Challenge is seeking ideas for applications of network science to nuclear nonproliferation, proliferation detection, or nuclear treaty monitoring and verification. This opportunity is open to all undergrads, graduate students, and post-docs from any CNEC school, and there are no restrictions on country of origin or citizenship.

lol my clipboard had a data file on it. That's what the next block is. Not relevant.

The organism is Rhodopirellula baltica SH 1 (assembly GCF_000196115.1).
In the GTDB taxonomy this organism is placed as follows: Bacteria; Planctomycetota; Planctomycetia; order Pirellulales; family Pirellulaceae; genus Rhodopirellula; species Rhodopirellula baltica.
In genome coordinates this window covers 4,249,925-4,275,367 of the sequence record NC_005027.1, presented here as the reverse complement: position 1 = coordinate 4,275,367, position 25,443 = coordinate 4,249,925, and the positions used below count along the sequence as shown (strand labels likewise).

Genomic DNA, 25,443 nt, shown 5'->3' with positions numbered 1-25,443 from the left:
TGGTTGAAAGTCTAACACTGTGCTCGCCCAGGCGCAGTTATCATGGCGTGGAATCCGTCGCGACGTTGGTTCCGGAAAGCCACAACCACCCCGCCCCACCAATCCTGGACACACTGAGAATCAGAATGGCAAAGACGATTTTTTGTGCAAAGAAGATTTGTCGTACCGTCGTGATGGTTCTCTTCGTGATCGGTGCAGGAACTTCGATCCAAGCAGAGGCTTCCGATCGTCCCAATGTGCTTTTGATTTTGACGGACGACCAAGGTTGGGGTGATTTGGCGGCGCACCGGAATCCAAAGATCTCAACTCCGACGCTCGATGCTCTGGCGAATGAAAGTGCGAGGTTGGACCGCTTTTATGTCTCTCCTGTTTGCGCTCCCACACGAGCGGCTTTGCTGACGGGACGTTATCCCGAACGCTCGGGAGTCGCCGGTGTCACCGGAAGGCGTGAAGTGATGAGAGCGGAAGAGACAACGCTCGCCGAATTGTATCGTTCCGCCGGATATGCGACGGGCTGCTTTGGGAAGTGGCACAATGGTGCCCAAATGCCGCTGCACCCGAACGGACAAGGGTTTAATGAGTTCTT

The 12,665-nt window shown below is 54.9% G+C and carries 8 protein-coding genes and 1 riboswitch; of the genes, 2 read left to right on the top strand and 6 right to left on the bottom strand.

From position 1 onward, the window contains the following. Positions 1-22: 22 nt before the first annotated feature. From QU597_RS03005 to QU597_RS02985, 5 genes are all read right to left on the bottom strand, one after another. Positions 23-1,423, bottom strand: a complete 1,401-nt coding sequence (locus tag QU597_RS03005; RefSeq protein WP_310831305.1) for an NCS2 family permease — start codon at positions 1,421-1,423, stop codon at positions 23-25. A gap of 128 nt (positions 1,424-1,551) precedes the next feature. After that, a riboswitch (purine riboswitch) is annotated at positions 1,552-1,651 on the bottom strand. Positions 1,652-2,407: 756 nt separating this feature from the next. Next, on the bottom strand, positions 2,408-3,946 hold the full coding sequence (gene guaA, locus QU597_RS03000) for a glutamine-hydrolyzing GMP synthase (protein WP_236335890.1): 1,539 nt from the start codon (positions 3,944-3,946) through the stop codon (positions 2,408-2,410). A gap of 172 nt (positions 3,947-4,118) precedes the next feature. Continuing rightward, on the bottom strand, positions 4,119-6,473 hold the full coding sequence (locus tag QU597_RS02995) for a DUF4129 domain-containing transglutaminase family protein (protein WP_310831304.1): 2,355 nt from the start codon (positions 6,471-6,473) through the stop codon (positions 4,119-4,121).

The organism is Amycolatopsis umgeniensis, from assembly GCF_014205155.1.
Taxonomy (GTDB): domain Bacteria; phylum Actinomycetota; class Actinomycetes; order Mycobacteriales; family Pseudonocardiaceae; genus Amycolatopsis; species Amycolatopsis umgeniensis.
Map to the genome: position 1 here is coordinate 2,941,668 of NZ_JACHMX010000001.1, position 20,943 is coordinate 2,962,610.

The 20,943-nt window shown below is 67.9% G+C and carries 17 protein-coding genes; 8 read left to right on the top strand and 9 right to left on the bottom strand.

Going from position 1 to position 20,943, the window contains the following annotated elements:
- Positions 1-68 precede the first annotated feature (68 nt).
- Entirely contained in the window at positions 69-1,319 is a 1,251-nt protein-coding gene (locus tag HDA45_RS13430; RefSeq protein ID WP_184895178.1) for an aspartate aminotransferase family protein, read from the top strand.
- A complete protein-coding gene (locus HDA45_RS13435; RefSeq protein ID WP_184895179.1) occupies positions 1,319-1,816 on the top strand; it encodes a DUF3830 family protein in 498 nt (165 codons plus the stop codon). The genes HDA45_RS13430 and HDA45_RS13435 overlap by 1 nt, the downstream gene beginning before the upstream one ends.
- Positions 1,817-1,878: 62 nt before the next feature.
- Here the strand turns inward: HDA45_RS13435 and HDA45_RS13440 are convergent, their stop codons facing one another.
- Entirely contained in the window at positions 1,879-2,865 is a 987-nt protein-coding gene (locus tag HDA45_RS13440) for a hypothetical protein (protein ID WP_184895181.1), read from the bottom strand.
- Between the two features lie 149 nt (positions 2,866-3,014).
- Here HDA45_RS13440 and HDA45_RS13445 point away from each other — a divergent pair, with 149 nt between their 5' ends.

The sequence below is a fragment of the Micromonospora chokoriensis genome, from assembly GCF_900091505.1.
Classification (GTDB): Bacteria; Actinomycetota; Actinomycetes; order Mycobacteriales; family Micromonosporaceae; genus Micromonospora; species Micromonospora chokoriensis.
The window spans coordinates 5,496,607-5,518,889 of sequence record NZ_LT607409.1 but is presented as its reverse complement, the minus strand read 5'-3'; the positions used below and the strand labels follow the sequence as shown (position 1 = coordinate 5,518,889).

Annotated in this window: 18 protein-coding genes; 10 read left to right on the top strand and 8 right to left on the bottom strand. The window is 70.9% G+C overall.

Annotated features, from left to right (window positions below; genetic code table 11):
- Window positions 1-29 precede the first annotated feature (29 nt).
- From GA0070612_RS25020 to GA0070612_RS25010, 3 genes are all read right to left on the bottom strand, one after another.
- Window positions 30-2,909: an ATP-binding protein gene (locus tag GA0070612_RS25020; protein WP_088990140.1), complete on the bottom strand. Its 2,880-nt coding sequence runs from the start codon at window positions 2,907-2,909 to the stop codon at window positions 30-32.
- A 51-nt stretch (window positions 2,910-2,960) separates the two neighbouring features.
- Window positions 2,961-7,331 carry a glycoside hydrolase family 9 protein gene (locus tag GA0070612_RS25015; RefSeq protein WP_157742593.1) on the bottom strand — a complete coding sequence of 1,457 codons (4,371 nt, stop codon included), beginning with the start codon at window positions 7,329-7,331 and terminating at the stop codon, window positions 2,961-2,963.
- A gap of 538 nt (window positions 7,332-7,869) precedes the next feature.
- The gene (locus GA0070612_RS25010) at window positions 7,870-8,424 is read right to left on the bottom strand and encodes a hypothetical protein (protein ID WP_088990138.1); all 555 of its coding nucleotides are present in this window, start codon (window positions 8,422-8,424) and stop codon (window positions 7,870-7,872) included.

Network Science & Nuclear Nonproliferation Idea Challenge $2000 Prize Nuclear nonproliferation and proliferation detection encompasses many networks: mining, milling, conversion, enrichment, power generation, reprocessing, and storage. Financial, industrial, transportation, communications, sensor, knowledge, and accountancy networks all tie in, as do political, social, and professional networks. Nonproliferation is a mesh of networks and interdependencies. The challenge is to formulate a problem in nonproliferation, proliferation detection, or treaty monitoring that could potentially be solved with a network science approach. The problem should be one that would be otherwise difficult to approach. You don’t have to be a nonproliferation expert to have good ideas. Your common sense is a decent guide for many nonproliferation-relevant activities. There is good material about the nuclear fuel cycle and nonproliferation available on the Web. Unlike most challenges (and courses), you’re being asked to formulate the problem as well as sketch the solution. Thinking of interesting problems and then framing them so they can be rigorously investigated is a central skill if you choose a career in research. This is a chance to exercise it. Challenge: Ideas for applications of network science to nuclear nonproliferation, proliferation detection, or nuclear treaty monitoring and verification Submittal: Three page white paper; shorter is better. PDF preferred. Submit to firstname.lastname@example.org Format: Please make your first three sentences say what you want to do, why it might advance nuclear nonproliferation or proliferation detection, and how you’d go about it. The ‘Heilmeier catechism’ is a good guide; no need to estimate cost. Open: 15 March 2017 Close: 15 July 2017 Award: 15 August 2017 More details on p2. 1 Challenge: Ideas for applications of network science to nuclear nonproliferation, proliferation detection, or nuclear treaty monitoring and verification Scoring: Interestingness (60 points). Your idea should be something that would be very hard to do without a network science approach. Nonlinearities, cascades across interdependent networks, use of essential network characteristics, predictive power, all of these contribute. Who doesn’t love fractal subgraphs? Plausibility (20 points). A plausible route must be outlined. The Heilmeier questions will help. If you assume access to a particular category of data, you’re stronger if you show the data exists. (‘Exists’ ¬ ‘should exist.’) Testability (20 points). This includes not only confirmation testing but tests for hypothesis violation. Is there a null hypothesis to test against? Is there a baseline or control case? Could you run a sensitivity analysis against your key variables? How would you estimate false positives and false negatives? What evidence would tell you your idea doesn’t work? Qualifications: Undergrads, graduate students, and post-docs from any NSSC, CNEC, or CVT school, and from UCSB. There are no restrictions on country of origin or citizenship. Fine print: Teaming is encouraged, particularly across departments/majors. Multiple ideas from one person (or team) are fine; one idea per white paper, though. Ideas become unrestricted property of the US Government. ‘Unrestricted’ means you can still do things with your ideas if you like. PDF of your white paper is the preferred submittal format. One award, $2,000 to the winning individual or team. Judges’ decision is final. Clear writing makes it easier for judges to focus on the quality of your idea. No award will be made if no submissions meet minimum standards. Questions? Hart Kornell, email@example.com. General questions, nuclear fuel cycle, nonproliferation, proliferation detection, safeguards. Messages only; submittals with attachments to address on previous page. Coaching/ CNEC: Prof John Mattingly for CNEC: firstname.lastname@example.org Advice CVT: Prof Sara Pozzi, email@example.com NSSC: Dr Bethany Goldblum for NSSC: firstname.lastname@example.org UCSB: Prof Ambuj Singh, email@example.com Sponsored by Dept. of Energy Defense Nuclear Nonproliferation Research & Development office. 2